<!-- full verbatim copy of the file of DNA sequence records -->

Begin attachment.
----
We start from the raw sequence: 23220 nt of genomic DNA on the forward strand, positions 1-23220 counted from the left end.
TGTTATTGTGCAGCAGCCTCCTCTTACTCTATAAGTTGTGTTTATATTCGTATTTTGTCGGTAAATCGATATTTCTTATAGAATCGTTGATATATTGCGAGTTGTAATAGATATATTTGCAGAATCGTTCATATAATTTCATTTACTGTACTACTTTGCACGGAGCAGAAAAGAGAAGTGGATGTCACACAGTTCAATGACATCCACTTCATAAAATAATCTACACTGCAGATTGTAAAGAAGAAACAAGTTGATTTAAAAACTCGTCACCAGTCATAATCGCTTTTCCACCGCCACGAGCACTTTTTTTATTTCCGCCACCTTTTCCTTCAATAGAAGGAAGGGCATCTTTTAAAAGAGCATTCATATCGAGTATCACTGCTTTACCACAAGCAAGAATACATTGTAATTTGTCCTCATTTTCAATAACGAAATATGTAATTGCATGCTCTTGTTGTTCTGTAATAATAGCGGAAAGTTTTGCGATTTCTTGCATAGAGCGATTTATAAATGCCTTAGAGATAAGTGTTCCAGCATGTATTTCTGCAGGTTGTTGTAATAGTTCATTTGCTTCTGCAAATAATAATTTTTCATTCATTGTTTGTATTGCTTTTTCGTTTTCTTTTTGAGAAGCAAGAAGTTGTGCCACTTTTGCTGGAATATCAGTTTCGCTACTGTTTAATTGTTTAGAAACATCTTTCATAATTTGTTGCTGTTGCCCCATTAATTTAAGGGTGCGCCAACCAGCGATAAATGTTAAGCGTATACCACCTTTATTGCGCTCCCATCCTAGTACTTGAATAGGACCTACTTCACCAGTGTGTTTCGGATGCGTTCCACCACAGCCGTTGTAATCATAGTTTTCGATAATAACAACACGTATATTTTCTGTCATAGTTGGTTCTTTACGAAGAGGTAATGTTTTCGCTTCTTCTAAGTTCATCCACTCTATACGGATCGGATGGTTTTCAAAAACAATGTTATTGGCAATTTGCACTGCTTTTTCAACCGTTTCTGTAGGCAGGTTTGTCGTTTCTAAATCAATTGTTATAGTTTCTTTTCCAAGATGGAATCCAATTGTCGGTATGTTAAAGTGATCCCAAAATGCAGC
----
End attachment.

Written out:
We start from the raw sequence: 23220 nt of genomic DNA on the forward strand, positions 1-23220 counted from the left end.
TGTTATTGTGCAGCAGCCTCCTCTTACTCTATAAGTTGTGTTTATATTCGTATTTTGTCGGTAAATCGATATTTCTTATAGAATCGTTGATATATTGCGAGTTGTAATAGATATATTTGCAGAATCGTTCATATAATTTCATTTACTGTACTACTTTGCACGGAGCAGAAAAGAGAAGTGGATGTCACACAGTTCAATGACATCCACTTCATAAAATAATCTACACTGCAGATTGTAAAGAAGAAACAAGTTGATTTAAAAACTCGTCACCAGTCATAATCGCTTTTCCACCGCCACGAGCACTTTTTTTATTTCCGCCACCTTTTCCTTCAATAGAAGGAAGGGCATCTTTTAAAAGAGCATTCATATCGAGTATCACTGCTTTACCACAAGCAAGAATACATTGTAATTTGTCCTCATTTTCAATAACGAAATATGTAATTGCATGCTCTTGTTGTTCTGTAATAATAGCGGAAAGTTTTGCGATTTCTTGCATAGAGCGATTTATAAATGCCTTAGAGATAAGTGTTCCAGCATGTATTTCTGCAGGTTGTTGTAATAGTTCATTTGCTTCTGCAAATAATAATTTTTCATTCATTGTTTGTATTGCTTTTTCGTTTTCTTTTTGAGAAGCAAGAAGTTGTGCCACTTTTGCTGGAATATCAGTTTCGCTACTGTTTAATTGTTTAGAAACATCTTTCATAATTTGTTGCTGTTGCCCCATTAATTTAAGGGTGCGCCAACCAGCGATAAATGTTAAGCGTATACCACCTTTATTGCGCTCCCATCCTAGTACTTGAATAGGACCTACTTCACCAGTGTGTTTCGGATGCGTTCCACCACAGCCGTTGTAATCATAGTTTTCGATAATAACAACACGTATATTTTCTGTCATAGTTGGTTCTTTACGAAGAGGTAATGTTTTCGCTTCTTCTAAGTTCATCCACTCTATACGGATCGGATGGTTTTCAAAAACAATGTTATTGGCAATTTGCACTGCTTTTTCAACCGTTTCTGTAGGCAGGTTTGTCGTTTCTAAATCAATTGTTATAGTTTCTTTTCCAAGATGGAATCCAATTGTCGGTATGTTAAAGTGATCCCAAAATGCAGC